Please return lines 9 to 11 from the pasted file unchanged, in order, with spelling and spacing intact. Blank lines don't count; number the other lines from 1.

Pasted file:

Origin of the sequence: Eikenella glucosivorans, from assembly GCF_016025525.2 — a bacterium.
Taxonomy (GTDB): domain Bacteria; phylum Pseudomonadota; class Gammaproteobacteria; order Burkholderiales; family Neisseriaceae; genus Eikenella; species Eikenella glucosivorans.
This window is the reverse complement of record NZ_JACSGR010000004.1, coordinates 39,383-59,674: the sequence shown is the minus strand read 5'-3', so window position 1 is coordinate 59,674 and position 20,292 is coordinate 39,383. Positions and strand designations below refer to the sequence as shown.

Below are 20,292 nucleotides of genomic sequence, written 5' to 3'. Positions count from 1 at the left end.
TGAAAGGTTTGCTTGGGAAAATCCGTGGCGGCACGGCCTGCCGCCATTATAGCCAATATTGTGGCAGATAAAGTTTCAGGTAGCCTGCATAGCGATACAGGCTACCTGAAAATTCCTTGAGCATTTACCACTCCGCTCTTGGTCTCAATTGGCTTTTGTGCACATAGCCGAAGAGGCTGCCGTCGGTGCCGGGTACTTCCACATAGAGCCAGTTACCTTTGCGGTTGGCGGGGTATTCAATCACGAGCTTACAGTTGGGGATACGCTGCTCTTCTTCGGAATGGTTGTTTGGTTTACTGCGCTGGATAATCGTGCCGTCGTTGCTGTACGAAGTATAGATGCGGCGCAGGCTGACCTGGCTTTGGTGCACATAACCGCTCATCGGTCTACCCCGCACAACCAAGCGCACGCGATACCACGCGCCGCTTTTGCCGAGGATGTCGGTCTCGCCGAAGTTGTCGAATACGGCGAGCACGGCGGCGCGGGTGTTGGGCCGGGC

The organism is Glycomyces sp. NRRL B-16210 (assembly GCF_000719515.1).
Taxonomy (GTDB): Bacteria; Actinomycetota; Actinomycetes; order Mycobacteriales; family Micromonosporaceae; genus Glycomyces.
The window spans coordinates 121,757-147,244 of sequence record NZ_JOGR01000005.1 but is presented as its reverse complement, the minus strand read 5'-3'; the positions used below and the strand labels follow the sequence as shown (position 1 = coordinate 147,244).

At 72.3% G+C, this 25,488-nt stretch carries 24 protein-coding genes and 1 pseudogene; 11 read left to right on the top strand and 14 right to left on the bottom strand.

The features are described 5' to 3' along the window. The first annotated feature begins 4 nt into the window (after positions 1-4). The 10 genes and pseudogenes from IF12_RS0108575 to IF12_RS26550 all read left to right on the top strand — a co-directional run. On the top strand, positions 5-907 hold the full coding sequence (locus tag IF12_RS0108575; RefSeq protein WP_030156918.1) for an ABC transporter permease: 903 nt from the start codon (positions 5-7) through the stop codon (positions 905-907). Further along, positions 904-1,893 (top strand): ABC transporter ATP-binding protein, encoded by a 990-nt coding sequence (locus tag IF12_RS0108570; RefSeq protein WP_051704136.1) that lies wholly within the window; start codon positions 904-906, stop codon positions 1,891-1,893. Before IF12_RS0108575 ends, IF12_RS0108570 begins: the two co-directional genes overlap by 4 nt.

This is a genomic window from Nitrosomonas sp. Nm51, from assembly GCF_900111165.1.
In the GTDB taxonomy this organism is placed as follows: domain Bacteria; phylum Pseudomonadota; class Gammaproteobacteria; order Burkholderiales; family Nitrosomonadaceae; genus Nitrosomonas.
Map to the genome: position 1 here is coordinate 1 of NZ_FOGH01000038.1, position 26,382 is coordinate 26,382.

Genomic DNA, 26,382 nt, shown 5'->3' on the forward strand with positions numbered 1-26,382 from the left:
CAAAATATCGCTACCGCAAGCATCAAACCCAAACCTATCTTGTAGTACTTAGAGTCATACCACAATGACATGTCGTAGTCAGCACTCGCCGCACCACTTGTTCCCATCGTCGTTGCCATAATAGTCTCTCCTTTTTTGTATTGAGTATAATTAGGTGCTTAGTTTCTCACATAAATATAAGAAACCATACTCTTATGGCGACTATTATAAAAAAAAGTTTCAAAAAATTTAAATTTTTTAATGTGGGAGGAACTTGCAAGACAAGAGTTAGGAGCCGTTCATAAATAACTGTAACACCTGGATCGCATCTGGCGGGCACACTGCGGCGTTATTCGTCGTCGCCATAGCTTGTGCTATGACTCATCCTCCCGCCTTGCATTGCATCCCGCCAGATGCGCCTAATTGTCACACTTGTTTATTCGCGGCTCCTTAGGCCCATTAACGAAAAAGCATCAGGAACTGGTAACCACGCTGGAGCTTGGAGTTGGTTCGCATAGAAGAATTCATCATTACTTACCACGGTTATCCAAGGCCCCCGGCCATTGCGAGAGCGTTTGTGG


At 72.3% G+C, this 25,488-nt stretch carries 24 protein-coding genes and 1 pseudogene; 11 read left to right on the top strand and 14 right to left on the bottom strand.

The features are described 5' to 3' along the window. The first annotated feature begins 4 nt into the window (after positions 1-4). The 10 genes and pseudogenes from IF12_RS0108575 to IF12_RS26550 all read left to right on the top strand — a co-directional run. On the top strand, positions 5-907 hold the full coding sequence (locus tag IF12_RS0108575; RefSeq protein WP_030156918.1) for an ABC transporter permease: 903 nt from the start codon (positions 5-7) through the stop codon (positions 905-907). Further along, positions 904-1,893 (top strand): ABC transporter ATP-binding protein, encoded by a 990-nt coding sequence (locus tag IF12_RS0108570; RefSeq protein WP_051704136.1) that lies wholly within the window; start codon positions 904-906, stop codon positions 1,891-1,893. Before IF12_RS0108575 ends, IF12_RS0108570 begins: the two co-directional genes overlap by 4 nt.

This is a genomic window from Nitrosomonas sp. Nm51, from assembly GCF_900111165.1.